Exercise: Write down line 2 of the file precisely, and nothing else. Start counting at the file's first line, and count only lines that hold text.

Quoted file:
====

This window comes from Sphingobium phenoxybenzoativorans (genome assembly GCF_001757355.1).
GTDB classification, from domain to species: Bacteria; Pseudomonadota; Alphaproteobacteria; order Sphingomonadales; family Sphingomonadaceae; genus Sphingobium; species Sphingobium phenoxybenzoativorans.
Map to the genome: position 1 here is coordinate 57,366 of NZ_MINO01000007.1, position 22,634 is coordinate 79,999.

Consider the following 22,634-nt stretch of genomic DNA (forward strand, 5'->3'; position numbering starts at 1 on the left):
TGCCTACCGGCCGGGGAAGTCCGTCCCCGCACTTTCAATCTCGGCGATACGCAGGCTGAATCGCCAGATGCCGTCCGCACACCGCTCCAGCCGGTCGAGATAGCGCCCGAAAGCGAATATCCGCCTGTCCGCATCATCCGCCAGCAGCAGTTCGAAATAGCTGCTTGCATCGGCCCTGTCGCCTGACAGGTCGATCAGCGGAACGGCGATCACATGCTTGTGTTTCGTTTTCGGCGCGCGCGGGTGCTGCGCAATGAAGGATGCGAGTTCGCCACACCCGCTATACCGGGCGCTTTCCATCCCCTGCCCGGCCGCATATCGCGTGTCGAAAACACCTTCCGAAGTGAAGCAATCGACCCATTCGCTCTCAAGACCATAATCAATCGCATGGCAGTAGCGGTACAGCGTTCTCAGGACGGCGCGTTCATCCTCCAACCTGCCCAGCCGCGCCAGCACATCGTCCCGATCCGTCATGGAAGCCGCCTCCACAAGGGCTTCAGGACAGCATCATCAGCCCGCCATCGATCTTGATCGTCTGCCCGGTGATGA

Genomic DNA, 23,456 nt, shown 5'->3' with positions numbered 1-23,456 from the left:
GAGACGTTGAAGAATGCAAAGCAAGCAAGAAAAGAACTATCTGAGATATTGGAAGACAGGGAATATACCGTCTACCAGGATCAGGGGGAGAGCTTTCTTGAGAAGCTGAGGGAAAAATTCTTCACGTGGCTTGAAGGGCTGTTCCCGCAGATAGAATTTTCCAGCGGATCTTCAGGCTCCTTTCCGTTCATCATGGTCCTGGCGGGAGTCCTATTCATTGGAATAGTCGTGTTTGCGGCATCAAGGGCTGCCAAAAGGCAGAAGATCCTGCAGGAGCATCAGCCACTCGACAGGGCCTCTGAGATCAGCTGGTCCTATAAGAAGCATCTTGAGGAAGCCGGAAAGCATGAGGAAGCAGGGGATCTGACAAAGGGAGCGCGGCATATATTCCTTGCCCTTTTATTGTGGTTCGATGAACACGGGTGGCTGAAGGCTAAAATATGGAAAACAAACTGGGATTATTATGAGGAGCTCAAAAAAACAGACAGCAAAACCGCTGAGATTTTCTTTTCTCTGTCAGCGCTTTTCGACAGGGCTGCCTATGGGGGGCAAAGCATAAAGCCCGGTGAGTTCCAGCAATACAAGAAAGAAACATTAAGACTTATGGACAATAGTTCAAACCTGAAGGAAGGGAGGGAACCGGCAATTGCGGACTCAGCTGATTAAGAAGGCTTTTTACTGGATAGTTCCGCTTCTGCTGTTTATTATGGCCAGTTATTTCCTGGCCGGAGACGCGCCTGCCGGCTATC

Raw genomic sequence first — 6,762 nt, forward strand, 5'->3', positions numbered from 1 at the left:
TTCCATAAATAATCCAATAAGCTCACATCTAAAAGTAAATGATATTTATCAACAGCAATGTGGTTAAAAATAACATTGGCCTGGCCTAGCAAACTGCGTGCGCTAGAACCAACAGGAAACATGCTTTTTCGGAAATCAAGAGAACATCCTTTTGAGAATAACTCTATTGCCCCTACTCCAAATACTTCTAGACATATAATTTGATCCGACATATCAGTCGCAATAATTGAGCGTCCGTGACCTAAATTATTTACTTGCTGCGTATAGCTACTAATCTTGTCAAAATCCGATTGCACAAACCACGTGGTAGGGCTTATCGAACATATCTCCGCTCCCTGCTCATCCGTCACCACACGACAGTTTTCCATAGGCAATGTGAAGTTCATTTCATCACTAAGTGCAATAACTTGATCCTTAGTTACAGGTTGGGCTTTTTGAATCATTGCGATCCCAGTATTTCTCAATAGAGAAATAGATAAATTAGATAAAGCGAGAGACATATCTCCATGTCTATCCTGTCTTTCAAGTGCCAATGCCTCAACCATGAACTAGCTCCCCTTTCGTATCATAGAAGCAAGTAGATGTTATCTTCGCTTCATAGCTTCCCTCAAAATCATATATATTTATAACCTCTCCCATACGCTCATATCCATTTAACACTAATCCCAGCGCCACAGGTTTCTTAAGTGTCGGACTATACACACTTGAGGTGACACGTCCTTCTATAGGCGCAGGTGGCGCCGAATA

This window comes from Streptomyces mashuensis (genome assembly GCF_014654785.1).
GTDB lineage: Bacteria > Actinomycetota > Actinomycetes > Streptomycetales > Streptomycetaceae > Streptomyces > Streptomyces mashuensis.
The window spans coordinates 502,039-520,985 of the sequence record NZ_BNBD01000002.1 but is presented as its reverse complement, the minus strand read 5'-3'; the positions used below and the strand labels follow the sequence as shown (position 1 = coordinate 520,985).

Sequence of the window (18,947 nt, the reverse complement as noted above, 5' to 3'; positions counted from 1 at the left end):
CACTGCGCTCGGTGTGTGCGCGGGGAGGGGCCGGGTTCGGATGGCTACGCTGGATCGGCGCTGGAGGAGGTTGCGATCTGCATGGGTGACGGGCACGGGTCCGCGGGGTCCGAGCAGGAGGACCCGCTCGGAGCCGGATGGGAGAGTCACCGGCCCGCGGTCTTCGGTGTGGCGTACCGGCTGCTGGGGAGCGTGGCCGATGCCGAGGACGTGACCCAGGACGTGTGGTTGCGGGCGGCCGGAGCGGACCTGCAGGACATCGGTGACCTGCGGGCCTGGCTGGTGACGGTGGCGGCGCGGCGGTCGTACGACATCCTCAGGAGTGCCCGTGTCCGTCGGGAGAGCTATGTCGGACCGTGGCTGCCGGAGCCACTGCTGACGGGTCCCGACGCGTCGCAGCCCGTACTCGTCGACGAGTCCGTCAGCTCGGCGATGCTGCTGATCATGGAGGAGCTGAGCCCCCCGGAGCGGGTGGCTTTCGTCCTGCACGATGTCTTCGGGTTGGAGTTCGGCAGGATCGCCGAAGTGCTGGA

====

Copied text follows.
GTDB classification, from domain to species: Bacteria; Pseudomonadota; Alphaproteobacteria; order Sphingomonadales; family Sphingomonadaceae; genus Sphingobium; species Sphingobium phenoxybenzoativorans.